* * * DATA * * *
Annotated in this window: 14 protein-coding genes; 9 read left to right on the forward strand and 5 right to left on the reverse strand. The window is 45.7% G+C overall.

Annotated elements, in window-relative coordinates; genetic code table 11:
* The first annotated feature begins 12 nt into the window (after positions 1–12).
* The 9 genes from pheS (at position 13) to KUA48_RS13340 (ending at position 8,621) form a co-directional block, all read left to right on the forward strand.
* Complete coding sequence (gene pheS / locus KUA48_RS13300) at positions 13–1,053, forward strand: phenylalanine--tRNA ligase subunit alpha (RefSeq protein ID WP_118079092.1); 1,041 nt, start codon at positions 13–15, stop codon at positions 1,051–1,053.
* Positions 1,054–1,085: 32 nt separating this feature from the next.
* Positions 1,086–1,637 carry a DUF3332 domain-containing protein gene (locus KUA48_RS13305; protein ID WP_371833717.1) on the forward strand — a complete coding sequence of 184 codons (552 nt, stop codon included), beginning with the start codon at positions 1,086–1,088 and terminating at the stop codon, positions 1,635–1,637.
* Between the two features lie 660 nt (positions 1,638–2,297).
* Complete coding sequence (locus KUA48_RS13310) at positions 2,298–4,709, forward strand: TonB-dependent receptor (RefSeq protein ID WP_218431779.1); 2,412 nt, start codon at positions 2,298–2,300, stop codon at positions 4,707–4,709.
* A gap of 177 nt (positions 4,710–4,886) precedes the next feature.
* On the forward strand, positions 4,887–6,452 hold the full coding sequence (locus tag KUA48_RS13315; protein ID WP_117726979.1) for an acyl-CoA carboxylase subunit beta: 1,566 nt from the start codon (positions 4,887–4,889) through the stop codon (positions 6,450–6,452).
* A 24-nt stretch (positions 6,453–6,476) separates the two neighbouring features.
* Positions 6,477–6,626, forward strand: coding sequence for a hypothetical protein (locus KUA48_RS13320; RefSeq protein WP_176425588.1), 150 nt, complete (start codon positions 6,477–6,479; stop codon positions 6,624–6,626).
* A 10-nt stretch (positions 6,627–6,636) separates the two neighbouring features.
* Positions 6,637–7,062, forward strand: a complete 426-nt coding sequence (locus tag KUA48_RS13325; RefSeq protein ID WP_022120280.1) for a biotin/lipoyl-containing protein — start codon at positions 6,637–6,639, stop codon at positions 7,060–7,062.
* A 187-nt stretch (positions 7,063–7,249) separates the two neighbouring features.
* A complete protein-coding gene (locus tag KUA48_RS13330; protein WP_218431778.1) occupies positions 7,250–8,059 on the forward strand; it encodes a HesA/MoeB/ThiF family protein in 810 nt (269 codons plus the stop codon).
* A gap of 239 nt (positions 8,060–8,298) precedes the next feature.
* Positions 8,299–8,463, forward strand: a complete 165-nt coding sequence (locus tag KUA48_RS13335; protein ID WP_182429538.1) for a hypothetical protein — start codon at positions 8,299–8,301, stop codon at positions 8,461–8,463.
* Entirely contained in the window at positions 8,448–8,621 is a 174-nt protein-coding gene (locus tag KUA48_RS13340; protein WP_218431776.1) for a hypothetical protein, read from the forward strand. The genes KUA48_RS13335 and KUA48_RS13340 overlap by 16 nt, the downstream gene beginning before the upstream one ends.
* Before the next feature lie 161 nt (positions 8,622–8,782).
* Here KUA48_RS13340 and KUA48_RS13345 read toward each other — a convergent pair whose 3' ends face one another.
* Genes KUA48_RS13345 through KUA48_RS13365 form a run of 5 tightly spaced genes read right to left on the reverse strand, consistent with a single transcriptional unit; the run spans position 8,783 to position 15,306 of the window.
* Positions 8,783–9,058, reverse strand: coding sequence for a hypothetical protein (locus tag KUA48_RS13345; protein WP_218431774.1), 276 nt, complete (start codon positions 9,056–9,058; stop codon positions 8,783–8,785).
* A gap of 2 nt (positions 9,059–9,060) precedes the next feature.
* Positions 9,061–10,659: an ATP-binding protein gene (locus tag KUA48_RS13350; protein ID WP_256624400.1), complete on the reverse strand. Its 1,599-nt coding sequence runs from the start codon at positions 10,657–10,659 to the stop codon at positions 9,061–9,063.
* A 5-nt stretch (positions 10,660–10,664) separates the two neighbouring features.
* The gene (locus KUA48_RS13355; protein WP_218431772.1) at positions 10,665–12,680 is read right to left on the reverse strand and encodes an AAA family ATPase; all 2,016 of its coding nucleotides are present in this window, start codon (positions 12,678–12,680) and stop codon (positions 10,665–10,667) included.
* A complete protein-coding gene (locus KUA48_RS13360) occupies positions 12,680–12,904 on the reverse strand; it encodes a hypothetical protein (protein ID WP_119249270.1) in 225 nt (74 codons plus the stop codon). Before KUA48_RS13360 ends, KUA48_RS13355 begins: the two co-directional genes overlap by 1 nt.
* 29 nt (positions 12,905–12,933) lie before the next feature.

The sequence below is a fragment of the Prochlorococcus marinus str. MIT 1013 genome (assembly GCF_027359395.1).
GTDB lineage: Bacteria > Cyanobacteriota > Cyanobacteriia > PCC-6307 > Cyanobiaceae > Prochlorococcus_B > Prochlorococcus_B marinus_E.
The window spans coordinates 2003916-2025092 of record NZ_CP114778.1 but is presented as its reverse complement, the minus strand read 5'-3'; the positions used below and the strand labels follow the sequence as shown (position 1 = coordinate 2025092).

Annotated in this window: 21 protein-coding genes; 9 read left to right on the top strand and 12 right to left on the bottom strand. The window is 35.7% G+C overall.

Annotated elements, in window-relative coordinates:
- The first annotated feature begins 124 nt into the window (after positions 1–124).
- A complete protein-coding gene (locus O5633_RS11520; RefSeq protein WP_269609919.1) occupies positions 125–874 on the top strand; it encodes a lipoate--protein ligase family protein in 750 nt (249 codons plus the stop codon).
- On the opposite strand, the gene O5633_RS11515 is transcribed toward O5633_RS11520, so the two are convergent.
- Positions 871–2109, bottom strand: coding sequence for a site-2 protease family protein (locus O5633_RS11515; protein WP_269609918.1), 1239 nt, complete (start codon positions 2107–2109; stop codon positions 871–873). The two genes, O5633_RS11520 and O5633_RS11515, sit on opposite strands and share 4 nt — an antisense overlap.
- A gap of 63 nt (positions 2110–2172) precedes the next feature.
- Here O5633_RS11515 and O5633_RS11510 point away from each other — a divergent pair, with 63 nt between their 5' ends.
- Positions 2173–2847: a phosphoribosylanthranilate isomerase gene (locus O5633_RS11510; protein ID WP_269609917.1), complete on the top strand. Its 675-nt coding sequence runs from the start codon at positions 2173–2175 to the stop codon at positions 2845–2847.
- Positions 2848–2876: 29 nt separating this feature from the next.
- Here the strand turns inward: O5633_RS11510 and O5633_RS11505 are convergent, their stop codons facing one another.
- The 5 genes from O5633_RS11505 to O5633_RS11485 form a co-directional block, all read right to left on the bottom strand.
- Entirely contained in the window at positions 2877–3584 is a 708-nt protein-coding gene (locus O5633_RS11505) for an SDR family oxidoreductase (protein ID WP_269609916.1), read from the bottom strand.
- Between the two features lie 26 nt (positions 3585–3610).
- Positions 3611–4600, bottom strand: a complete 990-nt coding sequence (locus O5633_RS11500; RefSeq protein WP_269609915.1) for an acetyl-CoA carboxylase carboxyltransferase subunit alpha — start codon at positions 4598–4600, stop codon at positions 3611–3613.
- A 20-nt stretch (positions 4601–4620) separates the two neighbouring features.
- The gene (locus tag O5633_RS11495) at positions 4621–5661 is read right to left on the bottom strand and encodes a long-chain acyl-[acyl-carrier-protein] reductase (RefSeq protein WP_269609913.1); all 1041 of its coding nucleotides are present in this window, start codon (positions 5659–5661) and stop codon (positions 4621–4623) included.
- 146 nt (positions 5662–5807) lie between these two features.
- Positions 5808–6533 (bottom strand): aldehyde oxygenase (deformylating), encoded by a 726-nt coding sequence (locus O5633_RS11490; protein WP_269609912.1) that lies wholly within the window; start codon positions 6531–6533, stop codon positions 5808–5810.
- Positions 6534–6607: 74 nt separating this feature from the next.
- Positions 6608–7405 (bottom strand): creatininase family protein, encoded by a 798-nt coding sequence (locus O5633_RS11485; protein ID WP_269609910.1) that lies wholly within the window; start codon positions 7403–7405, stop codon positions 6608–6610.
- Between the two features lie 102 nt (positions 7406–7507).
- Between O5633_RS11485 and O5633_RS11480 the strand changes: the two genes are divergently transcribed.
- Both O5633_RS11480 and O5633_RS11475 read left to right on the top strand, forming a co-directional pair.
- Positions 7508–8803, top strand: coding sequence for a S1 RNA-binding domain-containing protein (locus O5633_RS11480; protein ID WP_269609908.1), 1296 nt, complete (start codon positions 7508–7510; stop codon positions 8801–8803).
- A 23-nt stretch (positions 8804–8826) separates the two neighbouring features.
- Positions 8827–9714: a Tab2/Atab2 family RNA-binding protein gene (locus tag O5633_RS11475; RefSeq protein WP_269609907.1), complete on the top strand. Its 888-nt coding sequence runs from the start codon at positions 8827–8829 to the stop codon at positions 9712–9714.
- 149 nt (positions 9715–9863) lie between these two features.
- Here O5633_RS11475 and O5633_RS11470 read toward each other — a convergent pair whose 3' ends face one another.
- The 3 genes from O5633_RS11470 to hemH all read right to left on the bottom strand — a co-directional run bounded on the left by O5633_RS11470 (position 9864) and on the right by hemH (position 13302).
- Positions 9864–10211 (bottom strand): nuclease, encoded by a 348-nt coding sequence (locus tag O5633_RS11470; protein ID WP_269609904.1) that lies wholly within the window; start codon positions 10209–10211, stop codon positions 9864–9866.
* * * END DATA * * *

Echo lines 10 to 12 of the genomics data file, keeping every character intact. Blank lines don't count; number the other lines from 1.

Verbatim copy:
* A gap of 177 nt (positions 4,710–4,886) precedes the next feature.
* On the forward strand, positions 4,887–6,452 hold the full coding sequence (locus tag KUA48_RS13315; protein ID WP_117726979.1) for an acyl-CoA carboxylase subunit beta: 1,566 nt from the start codon (positions 4,887–4,889) through the stop codon (positions 6,450–6,452).
* A 24-nt stretch (positions 6,453–6,476) separates the two neighbouring features.